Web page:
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‘Inflation could shoot to 700% by April next year’

According to Morgan & Co, the country remains an import dependent market  and as a result is affected by the geo-political situation that has caused global energy and food prices to  rise sharply.

BY TATIRA ZWINOIRA LOCAL financial services firm, Morgan & Co expects Zimbabwe’s annual inflation rate to reach about 500% by year end  and  peak at 702,85% in April 2023, owing to external geopolitical shocks and continued money supply growth.

In a new economic research paper, Morgan & Co gave three base scenarios on the trajectory of the inflation rate on base, best- and worst-case scenarios.

Based on each of these projections, the firm gave a probability of 55% that the country’s annual inflation would reach 529,3% by the end of 2023 on a worst-case basis. Additionally, it gives a 40% probability that the annual inflation rate will reach 290,2% in a base case scenario and 5% chance that  it will reach 51,6% in a best-case scenario at the end of 2023.

Owing to a continued lack of commodity, forex or market confidence the local currency has depreciated considerably from the start of the year to the current period resulting in inflationary pressures.

“The worst-case scenario considers the most serious or severe outcome that may happen on the monetary front in Zimbabwe. This could take the form of (i) geo-political risk pass throughs, (ii) unplanned government expenditures and (iii) oil price shocks,” Morgan & Co said, in its new economic research paper titled ‘Economics & Equity Strategy Note: The Zimbabwe Syndrome’.

“The assumption is that M3 (money supply) will grow at a monthly average of 23,07% up to December 2023. In this scenario, inflation peaks at 702,8% in April 2023 and settles at 529,3% in December 2023. The parallel market exchange rate forecast for December 2023 is 2 873/USD.”

At the beginning of the year, the local currency was trading $108,66 to the greenback, officially, before falling to the current $460,77 to the United States dollar.

Despite the local currency lacking adequate support levels, the government continues to print money with the M3 reaching nearly $1 trillion at the end of May as part of its domestic financing model.

The annual inflation rate peaked at 256,94% last month, from a June comparative of 191,6%, an increase of 65,34 percentage points.

The firm stated that based on its assessments of the geopolitical risks associated with the Russia/Ukraine war and country specific issues, there “is a stronger probability for the worst-case scenario to play out”.

“While we note some positive development in the form of improved foreign exchange receipts and the mopping up of excess liquidity through gold coins, global inflation risks remain elevated,” the firm said.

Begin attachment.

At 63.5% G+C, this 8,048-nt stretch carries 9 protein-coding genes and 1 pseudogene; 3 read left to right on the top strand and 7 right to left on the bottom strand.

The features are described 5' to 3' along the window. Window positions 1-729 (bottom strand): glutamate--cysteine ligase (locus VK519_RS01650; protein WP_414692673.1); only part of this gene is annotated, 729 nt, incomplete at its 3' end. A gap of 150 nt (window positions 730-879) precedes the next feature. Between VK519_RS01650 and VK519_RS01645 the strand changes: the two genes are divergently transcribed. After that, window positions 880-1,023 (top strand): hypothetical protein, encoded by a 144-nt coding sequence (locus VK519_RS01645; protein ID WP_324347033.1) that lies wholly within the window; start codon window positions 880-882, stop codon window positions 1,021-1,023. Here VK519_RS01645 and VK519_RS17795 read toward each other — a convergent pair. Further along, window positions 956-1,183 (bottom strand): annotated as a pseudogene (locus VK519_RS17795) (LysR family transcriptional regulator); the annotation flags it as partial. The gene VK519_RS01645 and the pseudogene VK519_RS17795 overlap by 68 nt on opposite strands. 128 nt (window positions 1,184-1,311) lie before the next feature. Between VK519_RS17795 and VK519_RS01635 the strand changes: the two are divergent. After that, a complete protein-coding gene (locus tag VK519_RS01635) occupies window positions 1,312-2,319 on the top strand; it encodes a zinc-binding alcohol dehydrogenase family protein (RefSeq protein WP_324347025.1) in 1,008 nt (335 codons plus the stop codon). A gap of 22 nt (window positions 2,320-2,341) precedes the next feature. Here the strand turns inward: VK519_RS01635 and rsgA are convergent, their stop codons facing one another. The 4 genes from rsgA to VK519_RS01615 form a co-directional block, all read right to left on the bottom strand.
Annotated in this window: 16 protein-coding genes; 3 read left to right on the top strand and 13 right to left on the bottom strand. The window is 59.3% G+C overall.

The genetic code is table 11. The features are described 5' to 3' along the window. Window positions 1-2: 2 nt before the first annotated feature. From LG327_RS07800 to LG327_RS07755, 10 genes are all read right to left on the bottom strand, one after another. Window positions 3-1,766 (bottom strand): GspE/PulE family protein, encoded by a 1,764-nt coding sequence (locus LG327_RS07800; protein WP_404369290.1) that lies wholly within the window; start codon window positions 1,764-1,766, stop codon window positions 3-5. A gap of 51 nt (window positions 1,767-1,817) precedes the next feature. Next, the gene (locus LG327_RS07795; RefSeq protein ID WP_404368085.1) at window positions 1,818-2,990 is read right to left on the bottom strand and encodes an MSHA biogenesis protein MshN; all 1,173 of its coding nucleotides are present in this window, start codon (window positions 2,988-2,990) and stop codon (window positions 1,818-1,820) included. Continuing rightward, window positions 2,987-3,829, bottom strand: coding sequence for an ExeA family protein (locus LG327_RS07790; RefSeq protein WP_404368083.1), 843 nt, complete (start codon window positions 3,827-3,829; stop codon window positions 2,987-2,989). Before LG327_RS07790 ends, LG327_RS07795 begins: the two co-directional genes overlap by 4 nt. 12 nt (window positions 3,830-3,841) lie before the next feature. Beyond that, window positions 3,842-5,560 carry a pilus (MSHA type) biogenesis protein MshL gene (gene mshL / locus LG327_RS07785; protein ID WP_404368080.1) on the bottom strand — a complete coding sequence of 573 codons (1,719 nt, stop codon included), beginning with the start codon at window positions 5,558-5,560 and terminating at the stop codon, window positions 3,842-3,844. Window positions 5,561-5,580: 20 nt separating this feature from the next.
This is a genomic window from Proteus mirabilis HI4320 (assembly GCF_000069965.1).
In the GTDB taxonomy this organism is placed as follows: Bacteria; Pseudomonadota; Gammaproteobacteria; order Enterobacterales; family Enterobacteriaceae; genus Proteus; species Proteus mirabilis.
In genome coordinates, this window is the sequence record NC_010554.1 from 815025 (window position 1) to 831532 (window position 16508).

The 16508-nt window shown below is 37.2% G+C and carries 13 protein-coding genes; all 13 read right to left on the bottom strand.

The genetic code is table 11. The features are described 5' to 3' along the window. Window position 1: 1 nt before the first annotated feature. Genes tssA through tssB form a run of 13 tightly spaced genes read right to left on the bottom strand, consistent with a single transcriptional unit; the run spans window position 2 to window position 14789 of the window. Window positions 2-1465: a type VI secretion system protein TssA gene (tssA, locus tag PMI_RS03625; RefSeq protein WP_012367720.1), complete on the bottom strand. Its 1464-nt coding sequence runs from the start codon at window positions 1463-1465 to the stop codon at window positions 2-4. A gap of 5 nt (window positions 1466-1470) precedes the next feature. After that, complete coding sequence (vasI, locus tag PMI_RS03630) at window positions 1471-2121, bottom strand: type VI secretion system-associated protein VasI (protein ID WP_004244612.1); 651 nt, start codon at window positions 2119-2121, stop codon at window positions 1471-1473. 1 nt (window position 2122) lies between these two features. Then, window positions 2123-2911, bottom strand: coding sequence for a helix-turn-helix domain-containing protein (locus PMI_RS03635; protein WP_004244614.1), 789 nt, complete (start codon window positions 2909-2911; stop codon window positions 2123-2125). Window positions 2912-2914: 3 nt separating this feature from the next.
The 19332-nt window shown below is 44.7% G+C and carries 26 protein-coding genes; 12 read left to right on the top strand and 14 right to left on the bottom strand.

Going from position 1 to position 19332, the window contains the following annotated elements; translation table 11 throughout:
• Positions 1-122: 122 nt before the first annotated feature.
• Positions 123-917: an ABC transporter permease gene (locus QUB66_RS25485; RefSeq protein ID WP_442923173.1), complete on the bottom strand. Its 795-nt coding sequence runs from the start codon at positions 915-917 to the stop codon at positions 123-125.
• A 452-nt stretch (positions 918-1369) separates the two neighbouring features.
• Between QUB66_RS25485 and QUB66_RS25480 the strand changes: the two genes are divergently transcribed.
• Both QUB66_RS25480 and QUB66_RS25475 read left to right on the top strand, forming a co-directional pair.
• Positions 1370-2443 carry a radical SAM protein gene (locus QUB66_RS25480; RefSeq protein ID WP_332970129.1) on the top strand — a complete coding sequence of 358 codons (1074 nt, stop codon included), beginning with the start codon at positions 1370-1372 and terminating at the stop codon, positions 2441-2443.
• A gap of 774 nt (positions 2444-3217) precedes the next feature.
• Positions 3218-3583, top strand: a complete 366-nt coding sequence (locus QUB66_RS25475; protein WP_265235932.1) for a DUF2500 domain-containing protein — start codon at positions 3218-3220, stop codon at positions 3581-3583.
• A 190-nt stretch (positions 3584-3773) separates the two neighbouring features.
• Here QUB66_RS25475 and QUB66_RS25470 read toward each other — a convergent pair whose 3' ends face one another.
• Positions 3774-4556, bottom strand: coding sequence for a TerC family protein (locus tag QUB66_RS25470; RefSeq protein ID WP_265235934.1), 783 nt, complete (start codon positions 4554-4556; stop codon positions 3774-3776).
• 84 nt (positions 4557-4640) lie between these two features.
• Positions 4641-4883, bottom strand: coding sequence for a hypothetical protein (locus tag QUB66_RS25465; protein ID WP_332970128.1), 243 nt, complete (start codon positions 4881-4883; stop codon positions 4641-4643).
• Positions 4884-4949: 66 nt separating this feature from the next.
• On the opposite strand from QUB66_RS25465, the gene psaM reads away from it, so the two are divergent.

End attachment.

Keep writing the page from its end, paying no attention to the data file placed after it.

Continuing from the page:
“The upcoming elections are also a big factor given that they could trigger excessive government expenditures. Therefore, we expect inflation to reach 529,3% and the exchange rate to deteriorate to ZWL2 873/USD by December 2023.”

According to Morgan & Co, the country remains an import dependent market  and as a result is affected by the geo-political situation that has caused global energy and food prices to  rise sharply.

“Domestic headline inflation steadily accelerated from 60,7% in January to 257% in July 2022, partly due to external factors which impacted negatively on import prices of raw materials, food, fertilizers, and liquid fuels,” the firm said.

The local financial services firm pointed out that adverse inflationary pressures through forward pricing and sustained depreciation of the exchange rate were additional drivers of inflation.

“Downside risks to inflation and exchange rate stability going forward include continued geo-political tensions that are driving the surge in international food and oil prices (imported inflation), growth in broad money driven by excessive liquidity held by banks despite reserve money target at 0%, adverse inflation expectations, speculative tendencies, and continued arbitrage in the economy,” it noted.

In a base case scenario, inflation is seen reaching about 350% by year end, before peaking at 475,7% by March 2023.

The parallel rate under this scenario is projected at US$1:$2 269 at the end of 2023.

However, all this is predicated on the monthly money supply growing at 16,32% on average.

Under the best case scenario, the annual inflation rate is seen reaching between about 260% by year end, with the parallel forex rate reaching US$1:$1 290 by the end of 2023.

“However, it requires serious efforts on the part of monetary authorities and is also linked to the acceleration of economic reforms,” Morgan & Co said.

“The advancement of key reforms may result in reallocating spending to more productive uses; reducing spending inefficiencies and distortions; and ensuring monetary policy supports price and exchange rate stability. The assumption is that the M3 will grow at a monthly average of 5,38% up to December 2023.”

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